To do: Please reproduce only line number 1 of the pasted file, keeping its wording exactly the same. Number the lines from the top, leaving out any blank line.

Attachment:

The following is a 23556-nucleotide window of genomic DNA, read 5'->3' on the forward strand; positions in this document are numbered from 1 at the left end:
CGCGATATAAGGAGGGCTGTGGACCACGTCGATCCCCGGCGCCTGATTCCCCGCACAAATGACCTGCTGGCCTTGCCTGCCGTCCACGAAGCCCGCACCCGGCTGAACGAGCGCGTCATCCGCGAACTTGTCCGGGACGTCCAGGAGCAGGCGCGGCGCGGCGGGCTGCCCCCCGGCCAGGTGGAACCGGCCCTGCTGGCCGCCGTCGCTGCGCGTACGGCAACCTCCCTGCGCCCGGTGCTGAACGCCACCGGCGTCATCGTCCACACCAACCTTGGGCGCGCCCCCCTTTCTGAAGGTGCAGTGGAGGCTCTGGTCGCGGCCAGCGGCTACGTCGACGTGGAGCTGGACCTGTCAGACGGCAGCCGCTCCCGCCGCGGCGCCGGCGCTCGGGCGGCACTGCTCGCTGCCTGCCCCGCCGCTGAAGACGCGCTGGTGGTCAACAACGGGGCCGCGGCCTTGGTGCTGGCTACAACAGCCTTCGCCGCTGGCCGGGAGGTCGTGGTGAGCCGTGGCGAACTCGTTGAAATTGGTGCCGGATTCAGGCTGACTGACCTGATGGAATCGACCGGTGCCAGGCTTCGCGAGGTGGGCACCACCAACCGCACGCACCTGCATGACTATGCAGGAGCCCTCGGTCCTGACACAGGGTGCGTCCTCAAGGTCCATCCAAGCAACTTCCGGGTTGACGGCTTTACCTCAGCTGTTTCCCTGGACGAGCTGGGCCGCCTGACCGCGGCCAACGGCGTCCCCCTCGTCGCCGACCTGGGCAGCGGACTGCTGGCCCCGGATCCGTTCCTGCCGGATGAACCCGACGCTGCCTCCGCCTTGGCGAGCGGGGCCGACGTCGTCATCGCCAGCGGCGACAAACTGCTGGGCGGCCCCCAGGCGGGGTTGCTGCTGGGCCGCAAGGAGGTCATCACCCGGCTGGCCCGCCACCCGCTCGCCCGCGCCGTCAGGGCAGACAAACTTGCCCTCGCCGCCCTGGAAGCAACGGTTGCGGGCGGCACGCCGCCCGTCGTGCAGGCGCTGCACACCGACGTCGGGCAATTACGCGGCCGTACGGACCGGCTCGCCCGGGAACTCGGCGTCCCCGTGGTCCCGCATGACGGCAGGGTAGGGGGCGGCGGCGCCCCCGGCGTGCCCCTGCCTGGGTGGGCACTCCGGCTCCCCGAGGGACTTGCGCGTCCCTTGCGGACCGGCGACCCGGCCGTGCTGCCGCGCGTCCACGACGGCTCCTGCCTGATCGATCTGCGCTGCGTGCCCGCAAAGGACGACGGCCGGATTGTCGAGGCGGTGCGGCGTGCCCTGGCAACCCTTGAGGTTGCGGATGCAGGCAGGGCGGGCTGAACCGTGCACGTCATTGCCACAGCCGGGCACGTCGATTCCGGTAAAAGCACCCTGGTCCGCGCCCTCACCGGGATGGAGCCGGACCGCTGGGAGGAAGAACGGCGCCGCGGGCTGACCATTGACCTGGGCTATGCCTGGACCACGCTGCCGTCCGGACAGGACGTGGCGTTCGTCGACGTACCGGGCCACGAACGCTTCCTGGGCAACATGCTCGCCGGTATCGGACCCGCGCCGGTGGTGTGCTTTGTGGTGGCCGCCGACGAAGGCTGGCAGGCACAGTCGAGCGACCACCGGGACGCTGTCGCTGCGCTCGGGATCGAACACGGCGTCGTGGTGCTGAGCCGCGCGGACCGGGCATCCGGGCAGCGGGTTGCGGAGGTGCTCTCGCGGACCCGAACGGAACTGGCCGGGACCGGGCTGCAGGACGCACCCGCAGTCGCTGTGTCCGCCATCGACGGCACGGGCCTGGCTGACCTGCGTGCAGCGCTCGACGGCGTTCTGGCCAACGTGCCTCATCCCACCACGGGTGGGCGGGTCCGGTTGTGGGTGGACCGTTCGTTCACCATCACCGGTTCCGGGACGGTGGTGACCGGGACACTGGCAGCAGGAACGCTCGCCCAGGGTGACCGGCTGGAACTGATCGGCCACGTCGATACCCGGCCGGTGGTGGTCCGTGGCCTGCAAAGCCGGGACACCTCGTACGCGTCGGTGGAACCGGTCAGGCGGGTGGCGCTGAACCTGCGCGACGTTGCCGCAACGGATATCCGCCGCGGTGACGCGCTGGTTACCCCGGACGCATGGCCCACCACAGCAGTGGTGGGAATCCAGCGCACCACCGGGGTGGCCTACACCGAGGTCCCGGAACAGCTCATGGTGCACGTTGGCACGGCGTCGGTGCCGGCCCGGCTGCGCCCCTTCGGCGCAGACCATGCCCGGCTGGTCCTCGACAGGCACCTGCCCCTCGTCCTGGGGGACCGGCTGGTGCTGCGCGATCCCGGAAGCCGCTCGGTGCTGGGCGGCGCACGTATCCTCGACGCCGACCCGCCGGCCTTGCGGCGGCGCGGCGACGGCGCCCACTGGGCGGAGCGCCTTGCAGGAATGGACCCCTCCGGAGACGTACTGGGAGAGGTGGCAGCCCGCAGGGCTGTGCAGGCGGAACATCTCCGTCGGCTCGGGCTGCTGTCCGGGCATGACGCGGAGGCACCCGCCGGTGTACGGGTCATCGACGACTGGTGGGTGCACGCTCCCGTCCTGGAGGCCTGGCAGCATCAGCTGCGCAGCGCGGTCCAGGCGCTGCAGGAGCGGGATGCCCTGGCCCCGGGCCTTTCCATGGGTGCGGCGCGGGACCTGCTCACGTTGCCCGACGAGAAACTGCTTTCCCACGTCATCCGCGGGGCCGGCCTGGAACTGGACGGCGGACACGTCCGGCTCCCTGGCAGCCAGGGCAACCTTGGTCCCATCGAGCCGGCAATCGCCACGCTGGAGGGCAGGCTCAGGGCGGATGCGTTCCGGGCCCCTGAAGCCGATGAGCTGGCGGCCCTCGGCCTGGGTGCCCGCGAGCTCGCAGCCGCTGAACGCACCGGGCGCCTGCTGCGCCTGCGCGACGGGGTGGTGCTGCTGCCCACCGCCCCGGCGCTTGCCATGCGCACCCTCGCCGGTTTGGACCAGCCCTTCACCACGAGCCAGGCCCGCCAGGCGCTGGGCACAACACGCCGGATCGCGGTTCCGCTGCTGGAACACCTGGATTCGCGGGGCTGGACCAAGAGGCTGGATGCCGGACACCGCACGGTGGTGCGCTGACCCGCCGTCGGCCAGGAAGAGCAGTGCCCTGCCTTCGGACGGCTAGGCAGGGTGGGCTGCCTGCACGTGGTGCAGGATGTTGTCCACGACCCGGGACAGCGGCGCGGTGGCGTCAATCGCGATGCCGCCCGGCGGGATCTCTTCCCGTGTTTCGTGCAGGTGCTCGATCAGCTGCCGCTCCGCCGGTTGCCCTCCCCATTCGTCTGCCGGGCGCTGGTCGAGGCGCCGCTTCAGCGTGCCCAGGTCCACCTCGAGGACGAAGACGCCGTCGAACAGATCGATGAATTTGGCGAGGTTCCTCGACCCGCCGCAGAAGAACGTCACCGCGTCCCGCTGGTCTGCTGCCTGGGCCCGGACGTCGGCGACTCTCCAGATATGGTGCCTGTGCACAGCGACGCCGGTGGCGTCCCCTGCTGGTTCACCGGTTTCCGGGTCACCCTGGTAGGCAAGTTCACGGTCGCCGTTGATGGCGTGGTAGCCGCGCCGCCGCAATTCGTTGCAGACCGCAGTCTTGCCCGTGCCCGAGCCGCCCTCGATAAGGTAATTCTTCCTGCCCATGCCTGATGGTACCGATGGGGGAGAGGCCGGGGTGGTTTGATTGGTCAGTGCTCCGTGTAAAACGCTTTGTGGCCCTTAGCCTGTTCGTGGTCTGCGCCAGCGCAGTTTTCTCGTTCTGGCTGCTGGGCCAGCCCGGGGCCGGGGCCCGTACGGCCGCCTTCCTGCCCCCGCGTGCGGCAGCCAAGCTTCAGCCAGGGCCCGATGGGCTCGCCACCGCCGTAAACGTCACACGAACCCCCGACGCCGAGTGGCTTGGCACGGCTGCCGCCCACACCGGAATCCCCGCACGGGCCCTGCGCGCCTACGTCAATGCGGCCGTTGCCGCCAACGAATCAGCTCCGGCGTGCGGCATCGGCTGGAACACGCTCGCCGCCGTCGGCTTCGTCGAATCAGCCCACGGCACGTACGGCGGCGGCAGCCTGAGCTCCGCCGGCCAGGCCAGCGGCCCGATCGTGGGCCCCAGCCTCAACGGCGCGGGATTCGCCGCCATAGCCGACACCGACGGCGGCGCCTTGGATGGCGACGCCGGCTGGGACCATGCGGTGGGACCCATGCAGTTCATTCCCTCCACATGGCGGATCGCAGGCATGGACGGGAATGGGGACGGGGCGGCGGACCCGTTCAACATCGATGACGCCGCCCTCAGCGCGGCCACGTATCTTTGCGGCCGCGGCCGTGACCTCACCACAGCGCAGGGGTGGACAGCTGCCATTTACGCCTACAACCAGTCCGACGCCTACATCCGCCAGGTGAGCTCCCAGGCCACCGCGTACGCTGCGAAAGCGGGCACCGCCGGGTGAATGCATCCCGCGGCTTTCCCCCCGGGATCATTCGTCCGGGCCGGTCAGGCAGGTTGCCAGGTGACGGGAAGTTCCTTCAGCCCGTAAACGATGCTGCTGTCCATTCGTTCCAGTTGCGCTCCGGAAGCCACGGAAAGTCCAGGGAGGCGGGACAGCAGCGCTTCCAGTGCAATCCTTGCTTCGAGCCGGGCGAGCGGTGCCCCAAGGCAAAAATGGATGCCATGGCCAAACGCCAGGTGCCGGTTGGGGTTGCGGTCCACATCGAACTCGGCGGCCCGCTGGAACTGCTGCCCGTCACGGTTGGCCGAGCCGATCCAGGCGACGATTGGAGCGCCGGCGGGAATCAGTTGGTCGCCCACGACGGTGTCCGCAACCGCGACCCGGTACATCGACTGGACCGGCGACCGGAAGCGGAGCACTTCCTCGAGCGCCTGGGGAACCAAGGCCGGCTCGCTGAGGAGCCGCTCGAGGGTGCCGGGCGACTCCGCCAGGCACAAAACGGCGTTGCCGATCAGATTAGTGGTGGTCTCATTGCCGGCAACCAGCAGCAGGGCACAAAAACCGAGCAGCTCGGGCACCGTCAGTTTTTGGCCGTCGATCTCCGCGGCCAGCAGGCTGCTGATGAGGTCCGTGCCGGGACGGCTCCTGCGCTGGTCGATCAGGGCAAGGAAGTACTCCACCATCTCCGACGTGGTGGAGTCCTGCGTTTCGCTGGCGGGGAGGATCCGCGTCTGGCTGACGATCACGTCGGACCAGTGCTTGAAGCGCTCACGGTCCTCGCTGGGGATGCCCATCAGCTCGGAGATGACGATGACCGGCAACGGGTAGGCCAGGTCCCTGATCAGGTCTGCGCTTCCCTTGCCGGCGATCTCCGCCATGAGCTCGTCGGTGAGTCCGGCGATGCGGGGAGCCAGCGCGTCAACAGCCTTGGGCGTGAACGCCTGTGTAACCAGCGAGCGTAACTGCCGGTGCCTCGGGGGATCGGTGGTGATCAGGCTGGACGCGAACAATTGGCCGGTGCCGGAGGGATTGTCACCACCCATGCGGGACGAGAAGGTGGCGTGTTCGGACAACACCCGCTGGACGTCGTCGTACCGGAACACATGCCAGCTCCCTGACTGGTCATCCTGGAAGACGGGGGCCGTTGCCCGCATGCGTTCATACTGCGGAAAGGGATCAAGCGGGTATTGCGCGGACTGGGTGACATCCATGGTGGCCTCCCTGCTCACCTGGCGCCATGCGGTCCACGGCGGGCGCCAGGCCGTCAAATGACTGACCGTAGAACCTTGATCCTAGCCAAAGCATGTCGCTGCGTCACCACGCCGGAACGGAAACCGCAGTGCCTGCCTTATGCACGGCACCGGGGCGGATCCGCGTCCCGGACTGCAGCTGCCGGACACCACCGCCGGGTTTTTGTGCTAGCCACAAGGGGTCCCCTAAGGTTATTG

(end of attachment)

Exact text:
The following is a 23556-nucleotide window of genomic DNA, read 5'->3' on the forward strand; positions in this document are numbered from 1 at the left end: